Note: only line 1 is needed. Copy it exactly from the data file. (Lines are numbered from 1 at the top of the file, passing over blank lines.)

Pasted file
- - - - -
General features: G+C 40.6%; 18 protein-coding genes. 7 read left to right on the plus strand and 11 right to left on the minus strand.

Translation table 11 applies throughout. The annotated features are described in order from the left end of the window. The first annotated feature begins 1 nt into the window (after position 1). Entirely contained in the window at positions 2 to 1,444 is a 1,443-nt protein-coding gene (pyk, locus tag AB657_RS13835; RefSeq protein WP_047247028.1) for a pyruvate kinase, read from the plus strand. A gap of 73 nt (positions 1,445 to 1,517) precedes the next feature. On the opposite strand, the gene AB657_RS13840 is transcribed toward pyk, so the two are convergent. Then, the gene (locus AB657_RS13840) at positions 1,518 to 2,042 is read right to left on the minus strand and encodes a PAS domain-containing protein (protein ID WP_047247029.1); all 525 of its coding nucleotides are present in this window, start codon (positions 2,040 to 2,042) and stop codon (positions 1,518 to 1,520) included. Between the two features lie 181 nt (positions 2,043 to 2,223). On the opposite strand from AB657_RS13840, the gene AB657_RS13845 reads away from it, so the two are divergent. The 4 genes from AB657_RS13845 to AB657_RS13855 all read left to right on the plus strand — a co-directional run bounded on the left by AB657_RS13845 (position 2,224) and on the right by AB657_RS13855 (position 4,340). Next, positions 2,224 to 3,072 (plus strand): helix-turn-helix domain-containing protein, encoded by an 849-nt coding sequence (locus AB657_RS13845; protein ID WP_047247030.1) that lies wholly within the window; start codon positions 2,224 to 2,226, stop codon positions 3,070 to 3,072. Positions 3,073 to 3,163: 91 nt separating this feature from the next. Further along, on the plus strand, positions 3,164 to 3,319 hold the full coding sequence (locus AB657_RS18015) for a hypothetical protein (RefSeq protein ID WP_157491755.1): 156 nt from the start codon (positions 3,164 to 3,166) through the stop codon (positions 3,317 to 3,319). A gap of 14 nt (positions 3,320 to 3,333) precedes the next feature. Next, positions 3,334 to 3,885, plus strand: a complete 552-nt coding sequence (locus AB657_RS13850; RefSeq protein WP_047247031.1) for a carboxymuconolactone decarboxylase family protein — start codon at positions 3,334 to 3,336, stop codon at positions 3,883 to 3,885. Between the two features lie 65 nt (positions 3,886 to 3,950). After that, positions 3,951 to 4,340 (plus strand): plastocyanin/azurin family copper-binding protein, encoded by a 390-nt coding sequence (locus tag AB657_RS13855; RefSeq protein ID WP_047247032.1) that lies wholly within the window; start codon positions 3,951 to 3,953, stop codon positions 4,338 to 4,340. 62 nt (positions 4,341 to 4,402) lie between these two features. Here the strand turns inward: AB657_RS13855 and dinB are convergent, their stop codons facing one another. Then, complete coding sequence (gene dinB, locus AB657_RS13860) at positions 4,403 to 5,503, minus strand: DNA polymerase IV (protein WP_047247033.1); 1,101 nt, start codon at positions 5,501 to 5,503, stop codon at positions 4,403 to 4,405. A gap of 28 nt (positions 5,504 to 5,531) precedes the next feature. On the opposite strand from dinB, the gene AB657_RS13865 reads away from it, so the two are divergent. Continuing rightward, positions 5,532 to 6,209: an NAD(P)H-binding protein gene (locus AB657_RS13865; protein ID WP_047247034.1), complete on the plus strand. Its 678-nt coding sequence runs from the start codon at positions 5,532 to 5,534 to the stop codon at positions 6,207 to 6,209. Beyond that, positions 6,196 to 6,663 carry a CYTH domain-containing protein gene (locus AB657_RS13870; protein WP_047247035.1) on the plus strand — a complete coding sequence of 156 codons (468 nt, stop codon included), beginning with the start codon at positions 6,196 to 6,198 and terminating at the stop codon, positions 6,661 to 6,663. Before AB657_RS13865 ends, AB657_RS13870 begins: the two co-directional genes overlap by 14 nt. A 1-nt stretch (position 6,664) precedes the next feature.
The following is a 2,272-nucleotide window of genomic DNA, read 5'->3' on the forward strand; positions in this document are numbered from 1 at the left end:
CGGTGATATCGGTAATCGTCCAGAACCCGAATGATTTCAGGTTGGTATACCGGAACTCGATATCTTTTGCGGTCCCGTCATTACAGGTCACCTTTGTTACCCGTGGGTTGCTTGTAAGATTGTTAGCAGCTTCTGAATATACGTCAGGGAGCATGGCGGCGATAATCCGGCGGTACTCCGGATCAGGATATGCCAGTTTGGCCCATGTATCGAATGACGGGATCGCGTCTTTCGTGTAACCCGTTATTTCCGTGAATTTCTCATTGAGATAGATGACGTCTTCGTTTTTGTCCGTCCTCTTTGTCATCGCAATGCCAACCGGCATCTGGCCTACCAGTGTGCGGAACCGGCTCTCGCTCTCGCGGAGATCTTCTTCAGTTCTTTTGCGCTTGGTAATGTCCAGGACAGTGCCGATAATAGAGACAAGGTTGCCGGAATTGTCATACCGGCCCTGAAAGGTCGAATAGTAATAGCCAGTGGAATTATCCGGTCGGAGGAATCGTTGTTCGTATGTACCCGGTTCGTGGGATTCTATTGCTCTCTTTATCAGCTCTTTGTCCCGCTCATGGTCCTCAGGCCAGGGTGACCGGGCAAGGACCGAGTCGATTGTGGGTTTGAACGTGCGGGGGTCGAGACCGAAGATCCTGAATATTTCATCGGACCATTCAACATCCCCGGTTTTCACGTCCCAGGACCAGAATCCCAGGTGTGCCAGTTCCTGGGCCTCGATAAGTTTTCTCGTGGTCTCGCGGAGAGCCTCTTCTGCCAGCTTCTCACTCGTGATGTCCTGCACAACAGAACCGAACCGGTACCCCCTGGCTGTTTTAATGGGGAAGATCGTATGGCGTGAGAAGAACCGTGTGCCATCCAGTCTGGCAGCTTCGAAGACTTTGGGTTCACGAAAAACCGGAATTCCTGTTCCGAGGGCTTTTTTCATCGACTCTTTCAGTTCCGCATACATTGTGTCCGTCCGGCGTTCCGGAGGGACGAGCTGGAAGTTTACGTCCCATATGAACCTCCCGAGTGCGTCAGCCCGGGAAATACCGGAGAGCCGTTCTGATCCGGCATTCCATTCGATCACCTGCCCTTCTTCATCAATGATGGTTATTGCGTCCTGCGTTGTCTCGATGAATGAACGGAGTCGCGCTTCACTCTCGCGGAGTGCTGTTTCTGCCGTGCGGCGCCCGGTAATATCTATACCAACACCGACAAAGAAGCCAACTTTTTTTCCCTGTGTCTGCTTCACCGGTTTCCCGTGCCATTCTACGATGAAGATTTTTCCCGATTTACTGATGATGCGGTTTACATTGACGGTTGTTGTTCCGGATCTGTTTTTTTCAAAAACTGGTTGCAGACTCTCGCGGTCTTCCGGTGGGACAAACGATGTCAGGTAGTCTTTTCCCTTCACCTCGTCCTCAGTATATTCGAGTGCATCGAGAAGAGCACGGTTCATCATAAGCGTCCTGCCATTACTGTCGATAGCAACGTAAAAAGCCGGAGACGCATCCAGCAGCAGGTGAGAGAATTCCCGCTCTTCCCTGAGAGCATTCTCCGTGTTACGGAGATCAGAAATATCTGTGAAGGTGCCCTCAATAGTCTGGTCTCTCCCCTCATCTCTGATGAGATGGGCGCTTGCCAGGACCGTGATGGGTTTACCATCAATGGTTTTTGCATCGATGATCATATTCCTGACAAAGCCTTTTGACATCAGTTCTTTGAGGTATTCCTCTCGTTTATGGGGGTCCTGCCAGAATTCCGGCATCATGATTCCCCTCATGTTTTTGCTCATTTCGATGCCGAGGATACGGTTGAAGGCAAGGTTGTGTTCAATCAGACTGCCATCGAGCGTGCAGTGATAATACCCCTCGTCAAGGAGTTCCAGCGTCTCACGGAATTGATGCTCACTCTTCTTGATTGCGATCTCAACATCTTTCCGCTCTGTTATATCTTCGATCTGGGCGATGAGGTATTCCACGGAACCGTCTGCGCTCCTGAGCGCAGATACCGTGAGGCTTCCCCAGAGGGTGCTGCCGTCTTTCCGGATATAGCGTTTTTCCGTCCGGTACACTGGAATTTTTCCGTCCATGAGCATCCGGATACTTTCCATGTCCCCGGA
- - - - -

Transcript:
General features: G+C 40.6%; 18 protein-coding genes. 7 read left to right on the plus strand and 11 right to left on the minus strand.